THERE was positive news for raptors in the North of England after moorland estates reported an ‘encouraging’ number of hen harrier nests on their land.

The reports included four nests in Cumbria, two in Yorkshire and six in Lancashire.

The news is all the more welcome given the worrying information provided by Cumbria Constabulary in May which said the number of reports of wild birds being ‘disturbed, injured or killed’ in the county had increased during the previous month.

But the outlook, at least for hen harriers, appears to be positive for the moment. Indeed, the 12 nests reported in the North of England already this year is not far short of the cross-England total of 15 nests, producing 47 chicks, reported by Natural England in 2019 - in itself a record-breaking year.

Amanda Anderson, director of the Moorland Association, said: “This is very encouraging news and further evidence that birds of prey are welcome on land managed for grouse shooting by our members.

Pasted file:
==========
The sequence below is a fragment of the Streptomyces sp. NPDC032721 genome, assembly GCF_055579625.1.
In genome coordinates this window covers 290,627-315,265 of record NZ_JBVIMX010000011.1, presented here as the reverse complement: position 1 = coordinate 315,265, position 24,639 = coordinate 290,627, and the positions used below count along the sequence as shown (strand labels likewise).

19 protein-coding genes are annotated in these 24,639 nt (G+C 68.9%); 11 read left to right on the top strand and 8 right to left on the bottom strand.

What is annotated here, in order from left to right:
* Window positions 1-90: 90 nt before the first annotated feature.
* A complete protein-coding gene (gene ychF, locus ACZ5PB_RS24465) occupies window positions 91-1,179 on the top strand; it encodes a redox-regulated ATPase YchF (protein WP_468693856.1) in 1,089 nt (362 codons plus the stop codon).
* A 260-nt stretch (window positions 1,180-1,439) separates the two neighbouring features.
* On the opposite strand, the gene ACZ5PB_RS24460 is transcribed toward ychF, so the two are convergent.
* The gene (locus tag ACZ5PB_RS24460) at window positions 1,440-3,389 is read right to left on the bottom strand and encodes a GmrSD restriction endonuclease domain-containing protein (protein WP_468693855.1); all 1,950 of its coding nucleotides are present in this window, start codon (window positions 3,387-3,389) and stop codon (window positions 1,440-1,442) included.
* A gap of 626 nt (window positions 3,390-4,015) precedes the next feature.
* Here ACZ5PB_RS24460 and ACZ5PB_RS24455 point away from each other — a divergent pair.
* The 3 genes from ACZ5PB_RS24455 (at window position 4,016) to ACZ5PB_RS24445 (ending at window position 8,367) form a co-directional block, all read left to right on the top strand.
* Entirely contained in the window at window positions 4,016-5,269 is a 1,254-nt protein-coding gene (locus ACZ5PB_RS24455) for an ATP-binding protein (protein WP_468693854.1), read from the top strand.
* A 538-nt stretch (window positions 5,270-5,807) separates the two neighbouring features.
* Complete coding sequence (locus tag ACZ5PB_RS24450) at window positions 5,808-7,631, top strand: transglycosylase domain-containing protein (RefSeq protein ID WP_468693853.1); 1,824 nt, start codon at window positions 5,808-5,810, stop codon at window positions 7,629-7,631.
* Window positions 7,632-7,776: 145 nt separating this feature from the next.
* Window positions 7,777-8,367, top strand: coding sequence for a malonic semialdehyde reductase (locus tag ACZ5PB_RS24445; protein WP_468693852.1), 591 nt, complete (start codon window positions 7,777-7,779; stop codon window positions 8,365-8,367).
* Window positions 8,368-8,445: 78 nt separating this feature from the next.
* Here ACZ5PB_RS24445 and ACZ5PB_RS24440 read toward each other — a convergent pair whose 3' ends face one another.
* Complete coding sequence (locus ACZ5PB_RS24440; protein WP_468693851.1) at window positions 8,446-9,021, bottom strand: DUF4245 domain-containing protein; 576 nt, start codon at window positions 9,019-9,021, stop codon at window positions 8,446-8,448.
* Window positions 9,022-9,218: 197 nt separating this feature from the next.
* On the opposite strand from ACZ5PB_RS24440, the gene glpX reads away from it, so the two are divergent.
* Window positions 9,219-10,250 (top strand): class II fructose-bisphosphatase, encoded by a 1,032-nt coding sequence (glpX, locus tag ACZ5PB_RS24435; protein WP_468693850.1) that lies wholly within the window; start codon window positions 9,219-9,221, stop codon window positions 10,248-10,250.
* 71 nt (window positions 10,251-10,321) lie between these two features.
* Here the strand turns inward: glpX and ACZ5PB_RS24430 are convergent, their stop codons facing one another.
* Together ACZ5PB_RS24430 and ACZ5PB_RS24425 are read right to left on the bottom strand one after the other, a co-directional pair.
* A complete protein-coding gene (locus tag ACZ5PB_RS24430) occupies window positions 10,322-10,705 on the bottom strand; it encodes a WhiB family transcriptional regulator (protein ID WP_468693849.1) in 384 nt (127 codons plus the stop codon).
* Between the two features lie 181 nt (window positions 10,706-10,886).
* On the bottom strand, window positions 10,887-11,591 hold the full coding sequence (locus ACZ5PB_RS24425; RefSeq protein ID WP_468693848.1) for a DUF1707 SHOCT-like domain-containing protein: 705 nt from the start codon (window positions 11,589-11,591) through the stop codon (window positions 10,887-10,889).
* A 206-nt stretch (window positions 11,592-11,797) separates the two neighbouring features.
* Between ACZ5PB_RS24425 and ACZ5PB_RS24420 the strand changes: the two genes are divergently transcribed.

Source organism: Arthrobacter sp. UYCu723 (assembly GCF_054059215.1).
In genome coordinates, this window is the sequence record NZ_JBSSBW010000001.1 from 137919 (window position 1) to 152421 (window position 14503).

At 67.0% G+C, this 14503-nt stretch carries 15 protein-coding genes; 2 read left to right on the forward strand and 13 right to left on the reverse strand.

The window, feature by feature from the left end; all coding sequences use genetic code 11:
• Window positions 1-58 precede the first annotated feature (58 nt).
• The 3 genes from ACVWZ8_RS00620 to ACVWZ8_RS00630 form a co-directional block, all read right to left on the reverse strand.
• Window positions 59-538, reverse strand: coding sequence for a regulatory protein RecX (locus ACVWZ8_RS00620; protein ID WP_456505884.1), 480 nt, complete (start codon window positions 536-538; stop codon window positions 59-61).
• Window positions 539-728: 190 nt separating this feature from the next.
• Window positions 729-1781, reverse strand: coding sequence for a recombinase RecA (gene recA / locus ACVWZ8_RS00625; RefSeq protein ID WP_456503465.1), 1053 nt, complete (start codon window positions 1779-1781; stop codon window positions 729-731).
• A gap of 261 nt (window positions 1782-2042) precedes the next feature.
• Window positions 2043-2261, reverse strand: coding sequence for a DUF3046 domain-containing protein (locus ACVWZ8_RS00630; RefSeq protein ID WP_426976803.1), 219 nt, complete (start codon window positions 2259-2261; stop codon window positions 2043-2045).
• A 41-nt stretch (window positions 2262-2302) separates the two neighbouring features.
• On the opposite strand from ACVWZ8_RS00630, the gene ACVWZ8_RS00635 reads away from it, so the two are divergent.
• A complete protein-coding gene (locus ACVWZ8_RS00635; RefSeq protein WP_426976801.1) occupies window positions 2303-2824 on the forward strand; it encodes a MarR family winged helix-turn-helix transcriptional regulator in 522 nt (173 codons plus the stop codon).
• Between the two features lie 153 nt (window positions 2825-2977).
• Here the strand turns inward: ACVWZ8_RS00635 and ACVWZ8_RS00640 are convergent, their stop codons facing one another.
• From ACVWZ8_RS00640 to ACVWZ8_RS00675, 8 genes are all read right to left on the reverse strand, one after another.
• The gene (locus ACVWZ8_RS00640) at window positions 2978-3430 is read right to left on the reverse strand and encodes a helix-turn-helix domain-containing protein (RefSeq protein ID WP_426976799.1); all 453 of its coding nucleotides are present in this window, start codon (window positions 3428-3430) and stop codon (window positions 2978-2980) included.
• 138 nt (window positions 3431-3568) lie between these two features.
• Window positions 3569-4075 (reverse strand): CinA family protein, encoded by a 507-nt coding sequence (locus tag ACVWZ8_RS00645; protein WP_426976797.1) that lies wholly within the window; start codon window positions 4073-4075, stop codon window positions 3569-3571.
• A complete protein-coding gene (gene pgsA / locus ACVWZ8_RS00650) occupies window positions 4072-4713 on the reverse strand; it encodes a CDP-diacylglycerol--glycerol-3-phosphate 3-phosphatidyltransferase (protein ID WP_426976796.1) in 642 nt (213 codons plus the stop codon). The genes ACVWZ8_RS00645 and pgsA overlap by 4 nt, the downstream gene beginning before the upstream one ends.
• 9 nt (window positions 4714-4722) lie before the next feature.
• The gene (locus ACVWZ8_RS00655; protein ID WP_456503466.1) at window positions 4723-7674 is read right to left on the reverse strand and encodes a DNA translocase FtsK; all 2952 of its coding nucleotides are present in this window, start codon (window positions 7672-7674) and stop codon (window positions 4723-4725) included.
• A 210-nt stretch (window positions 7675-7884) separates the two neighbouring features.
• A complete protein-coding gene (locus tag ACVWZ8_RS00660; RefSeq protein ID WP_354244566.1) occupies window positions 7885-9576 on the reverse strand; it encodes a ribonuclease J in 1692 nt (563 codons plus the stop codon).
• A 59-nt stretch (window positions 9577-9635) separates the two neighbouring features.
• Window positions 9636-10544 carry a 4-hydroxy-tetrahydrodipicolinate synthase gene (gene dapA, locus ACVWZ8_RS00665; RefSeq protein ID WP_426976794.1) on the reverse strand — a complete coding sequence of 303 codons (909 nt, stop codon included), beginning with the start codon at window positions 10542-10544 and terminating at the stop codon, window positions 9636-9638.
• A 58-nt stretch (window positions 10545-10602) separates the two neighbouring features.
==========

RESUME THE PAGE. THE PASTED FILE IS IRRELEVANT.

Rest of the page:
“We obviously have to wait to see how many of the chicks fledge successfully, but the signs are promising that 2020 will be another good year for hen harrier breeding.

“It is heartening to see the bird doing better in the North of England with the help of gamekeepers protecting it from predators and encouraging a healthy habitat teaming with prey species.

Ms Anderson said there was a 'long way to go' but she believed the Moorland Association was 'on the right track' to rebuilding the hen harrier population.

A spokesman for the Moorland Association said a government-led joint action plan to aid hen harrier recovery had led to 99 chicks since 2016, with 81 of those fledging in the two years since a ‘brood management trial’ was launched.

However, the brood management scheme has attracted a level of controversy. It involves the removal of hen harrier chicks and eggs to a dedicated hatching and rearing facility, and some critics believe it is skirting the issue of illegal raptor persecution rather than tackling it directly.